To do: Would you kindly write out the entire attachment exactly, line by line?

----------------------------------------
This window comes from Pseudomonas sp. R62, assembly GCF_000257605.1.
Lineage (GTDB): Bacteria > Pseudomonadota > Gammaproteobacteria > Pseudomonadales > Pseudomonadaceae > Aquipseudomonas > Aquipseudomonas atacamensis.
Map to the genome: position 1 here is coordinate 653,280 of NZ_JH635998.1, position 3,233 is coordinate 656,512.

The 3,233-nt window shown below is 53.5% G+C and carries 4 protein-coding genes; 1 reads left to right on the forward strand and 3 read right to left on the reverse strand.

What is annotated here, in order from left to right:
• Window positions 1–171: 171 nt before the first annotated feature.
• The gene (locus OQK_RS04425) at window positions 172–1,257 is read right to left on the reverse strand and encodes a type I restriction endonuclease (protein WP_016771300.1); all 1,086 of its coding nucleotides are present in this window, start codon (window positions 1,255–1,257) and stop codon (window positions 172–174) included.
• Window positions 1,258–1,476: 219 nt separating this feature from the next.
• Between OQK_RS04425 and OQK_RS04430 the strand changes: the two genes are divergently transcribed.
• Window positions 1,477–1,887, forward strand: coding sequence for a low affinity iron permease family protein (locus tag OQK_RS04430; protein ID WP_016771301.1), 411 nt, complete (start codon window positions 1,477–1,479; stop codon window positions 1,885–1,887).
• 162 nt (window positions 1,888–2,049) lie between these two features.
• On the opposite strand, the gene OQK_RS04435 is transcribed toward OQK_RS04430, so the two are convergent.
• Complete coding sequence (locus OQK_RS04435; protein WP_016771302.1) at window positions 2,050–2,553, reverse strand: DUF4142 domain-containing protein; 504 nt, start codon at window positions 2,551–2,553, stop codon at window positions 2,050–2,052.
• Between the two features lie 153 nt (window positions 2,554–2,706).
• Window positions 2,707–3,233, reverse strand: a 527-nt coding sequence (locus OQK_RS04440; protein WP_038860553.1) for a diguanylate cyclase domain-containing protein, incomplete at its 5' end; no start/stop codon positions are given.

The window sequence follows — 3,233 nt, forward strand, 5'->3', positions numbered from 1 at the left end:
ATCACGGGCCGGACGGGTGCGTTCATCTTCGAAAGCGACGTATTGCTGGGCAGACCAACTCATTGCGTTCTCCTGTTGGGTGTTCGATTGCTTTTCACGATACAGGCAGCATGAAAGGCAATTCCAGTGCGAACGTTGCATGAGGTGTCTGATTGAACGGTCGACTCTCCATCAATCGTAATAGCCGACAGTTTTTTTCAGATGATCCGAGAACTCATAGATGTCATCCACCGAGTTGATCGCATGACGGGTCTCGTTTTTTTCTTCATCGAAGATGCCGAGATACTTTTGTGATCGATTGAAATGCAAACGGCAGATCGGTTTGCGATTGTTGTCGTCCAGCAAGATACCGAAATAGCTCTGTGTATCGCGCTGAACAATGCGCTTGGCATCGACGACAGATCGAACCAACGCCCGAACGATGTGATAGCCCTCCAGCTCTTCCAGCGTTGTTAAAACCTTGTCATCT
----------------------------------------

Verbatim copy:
This window comes from Pseudomonas sp. R62, assembly GCF_000257605.1.
Lineage (GTDB): Bacteria > Pseudomonadota > Gammaproteobacteria > Pseudomonadales > Pseudomonadaceae > Aquipseudomonas > Aquipseudomonas atacamensis.
Map to the genome: position 1 here is coordinate 653,280 of NZ_JH635998.1, position 3,233 is coordinate 656,512.

The 3,233-nt window shown below is 53.5% G+C and carries 4 protein-coding genes; 1 reads left to right on the forward strand and 3 read right to left on the reverse strand.

What is annotated here, in order from left to right:
• Window positions 1–171: 171 nt before the first annotated feature.
• The gene (locus OQK_RS04425) at window positions 172–1,257 is read right to left on the reverse strand and encodes a type I restriction endonuclease (protein WP_016771300.1); all 1,086 of its coding nucleotides are present in this window, start codon (window positions 1,255–1,257) and stop codon (window positions 172–174) included.
• Window positions 1,258–1,476: 219 nt separating this feature from the next.
• Between OQK_RS04425 and OQK_RS04430 the strand changes: the two genes are divergently transcribed.
• Window positions 1,477–1,887, forward strand: coding sequence for a low affinity iron permease family protein (locus tag OQK_RS04430; protein ID WP_016771301.1), 411 nt, complete (start codon window positions 1,477–1,479; stop codon window positions 1,885–1,887).
• 162 nt (window positions 1,888–2,049) lie between these two features.
• On the opposite strand, the gene OQK_RS04435 is transcribed toward OQK_RS04430, so the two are convergent.
• Complete coding sequence (locus OQK_RS04435; protein WP_016771302.1) at window positions 2,050–2,553, reverse strand: DUF4142 domain-containing protein; 504 nt, start codon at window positions 2,551–2,553, stop codon at window positions 2,050–2,052.
• Between the two features lie 153 nt (window positions 2,554–2,706).
• Window positions 2,707–3,233, reverse strand: a 527-nt coding sequence (locus OQK_RS04440; protein WP_038860553.1) for a diguanylate cyclase domain-containing protein, incomplete at its 5' end; no start/stop codon positions are given.

The window sequence follows — 3,233 nt, forward strand, 5'->3', positions numbered from 1 at the left end:
ATCACGGGCCGGACGGGTGCGTTCATCTTCGAAAGCGACGTATTGCTGGGCAGACCAACTCATTGCGTTCTCCTGTTGGGTGTTCGATTGCTTTTCACGATACAGGCAGCATGAAAGGCAATTCCAGTGCGAACGTTGCATGAGGTGTCTGATTGAACGGTCGACTCTCCATCAATCGTAATAGCCGACAGTTTTTTTCAGATGATCCGAGAACTCATAGATGTCATCCACCGAGTTGATCGCATGACGGGTCTCGTTTTTTTCTTCATCGAAGATGCCGAGATACTTTTGTGATCGATTGAAATGCAAACGGCAGATCGGTTTGCGATTGTTGTCGTCCAGCAAGATACCGAAATAGCTCTGTGTATCGCGCTGAACAATGCGCTTGGCATCGACGACAGATCGAACCAACGCCCGAACGATGTGATAGCCCTCCAGCTCTTCCAGCGTTGTTAAAACCTTGTCATCT